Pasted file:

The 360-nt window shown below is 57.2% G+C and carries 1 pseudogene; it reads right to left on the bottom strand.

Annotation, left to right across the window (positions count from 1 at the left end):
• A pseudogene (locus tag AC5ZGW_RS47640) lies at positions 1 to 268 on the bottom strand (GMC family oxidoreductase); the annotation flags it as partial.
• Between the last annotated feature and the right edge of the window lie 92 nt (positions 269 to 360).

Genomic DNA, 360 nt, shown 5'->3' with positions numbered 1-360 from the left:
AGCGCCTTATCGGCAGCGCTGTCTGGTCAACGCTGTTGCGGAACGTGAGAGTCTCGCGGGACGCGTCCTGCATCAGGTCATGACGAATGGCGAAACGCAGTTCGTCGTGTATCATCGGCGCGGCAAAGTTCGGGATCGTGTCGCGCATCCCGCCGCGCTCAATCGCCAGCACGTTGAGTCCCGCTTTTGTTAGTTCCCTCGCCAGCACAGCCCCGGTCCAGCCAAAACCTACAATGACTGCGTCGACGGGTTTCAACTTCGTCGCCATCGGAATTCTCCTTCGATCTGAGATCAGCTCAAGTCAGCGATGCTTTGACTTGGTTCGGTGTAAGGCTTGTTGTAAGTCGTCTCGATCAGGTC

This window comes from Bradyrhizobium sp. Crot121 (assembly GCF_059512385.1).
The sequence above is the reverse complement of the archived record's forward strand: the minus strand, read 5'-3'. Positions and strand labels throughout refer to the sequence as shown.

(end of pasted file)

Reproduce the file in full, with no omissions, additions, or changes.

The 360-nt window shown below is 57.2% G+C and carries 1 pseudogene; it reads right to left on the bottom strand.

Annotation, left to right across the window (positions count from 1 at the left end):
• A pseudogene (locus tag AC5ZGW_RS47640) lies at positions 1 to 268 on the bottom strand (GMC family oxidoreductase); the annotation flags it as partial.
• Between the last annotated feature and the right edge of the window lie 92 nt (positions 269 to 360).

Genomic DNA, 360 nt, shown 5'->3' with positions numbered 1-360 from the left:
AGCGCCTTATCGGCAGCGCTGTCTGGTCAACGCTGTTGCGGAACGTGAGAGTCTCGCGGGACGCGTCCTGCATCAGGTCATGACGAATGGCGAAACGCAGTTCGTCGTGTATCATCGGCGCGGCAAAGTTCGGGATCGTGTCGCGCATCCCGCCGCGCTCAATCGCCAGCACGTTGAGTCCCGCTTTTGTTAGTTCCCTCGCCAGCACAGCCCCGGTCCAGCCAAAACCTACAATGACTGCGTCGACGGGTTTCAACTTCGTCGCCATCGGAATTCTCCTTCGATCTGAGATCAGCTCAAGTCAGCGATGCTTTGACTTGGTTCGGTGTAAGGCTTGTTGTAAGTCGTCTCGATCAGGTC

This window comes from Bradyrhizobium sp. Crot121 (assembly GCF_059512385.1).
The sequence above is the reverse complement of the archived record's forward strand: the minus strand, read 5'-3'. Positions and strand labels throughout refer to the sequence as shown.